Many people have expressed doubts about the intelligence of Apple purported purchase of Beats Audio for $3.2B. On many points, I would certainly be tempted to agree with the criticism levied at Apple. The naysayers talk about:
- The price tag is outrageous (Beats was valued at $1B back in September 2013)
- Doesn’t Tim Cook know that the quality of the headphones is subpar?
- It’s proof that Apple can’t innovate internally anymore (and create their own products)…
Certainly, Apple is struggling to find the midas touch with any big new hits. I can say that the pair of headphones I bought my son were shortlived. And, as far as the $3.2B price tag is concerned, it certainly is more than Apple is wont to spend on acquisitions. Given the rumors about Twitter going after Soundcloud, perhaps there was bidding pressure from other players (including Facebook, Twitter…).
Beats = Data or the promise of streaming?
In the face of such damning criticism, however, other than speculating on the value of the Beats brand and the genius of Beats’ founder, Dr Dre, there could be one major redeeming part of the equation, of which we may not be aware:
Apple now has a sprawling and acclaimed retail presence. In their Stores, they sell many types of products including a cross section of earphones and headphones. It seems plausible that, with their data, they may know some things that we do not. For example, at sellthrough on the floor, the Beats might do better than their competitors. Secondly, Apple may view the profile of Beats customers as being particularly interesting and/or complementary for its current base of clients. One has to imagine that they analyzed their own data.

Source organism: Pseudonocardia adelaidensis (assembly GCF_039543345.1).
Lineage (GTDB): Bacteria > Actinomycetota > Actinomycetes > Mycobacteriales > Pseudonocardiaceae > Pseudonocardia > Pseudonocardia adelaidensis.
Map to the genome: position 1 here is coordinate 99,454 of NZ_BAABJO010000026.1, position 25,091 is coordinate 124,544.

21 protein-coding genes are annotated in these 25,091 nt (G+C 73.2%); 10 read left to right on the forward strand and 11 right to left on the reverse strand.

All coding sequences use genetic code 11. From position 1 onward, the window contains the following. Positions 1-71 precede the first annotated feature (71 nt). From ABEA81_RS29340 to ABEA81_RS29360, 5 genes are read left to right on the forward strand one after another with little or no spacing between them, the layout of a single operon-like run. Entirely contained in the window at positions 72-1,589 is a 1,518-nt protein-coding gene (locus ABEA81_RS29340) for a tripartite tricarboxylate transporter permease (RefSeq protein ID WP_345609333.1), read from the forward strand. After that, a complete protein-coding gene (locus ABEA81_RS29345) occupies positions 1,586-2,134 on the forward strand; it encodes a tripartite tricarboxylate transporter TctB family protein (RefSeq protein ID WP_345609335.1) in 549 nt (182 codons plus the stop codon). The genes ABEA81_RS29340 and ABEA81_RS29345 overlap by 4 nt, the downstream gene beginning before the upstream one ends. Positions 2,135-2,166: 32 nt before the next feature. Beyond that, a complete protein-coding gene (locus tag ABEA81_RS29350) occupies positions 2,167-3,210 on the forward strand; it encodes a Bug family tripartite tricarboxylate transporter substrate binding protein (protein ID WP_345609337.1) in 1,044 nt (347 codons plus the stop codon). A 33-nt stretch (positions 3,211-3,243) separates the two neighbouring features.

If Apple isn’t interested in the headphone business nor the current Beats headphone customer, then the only other case that would make sense is the music streaming business and the promise of a community. At present, the streaming business and its community are, at best, nascent. Per The Verge infographic below, Beats has a paltry paying subscriber base.
I chose to embed this graphic because of the inclusion of Beats Music — most other articles don’t even reference Beats. Created with data from Spotify, however, it’s worth noting that a few of the major players such as Pandora (leader with 250 million free users and > 3 million paying subs), Google Play, SoundCloud, Rdio, Xbox Music are conspicuously missing.
Going against the flow, Mark Rogowsky wrote a more positive article in Forbes about the intended acquisition. Nowhere have I read, though, that Apple’s retail data might present the best insights into the value of Beats.
What do you think? Where do you sit regarding the potential Beats acquisition?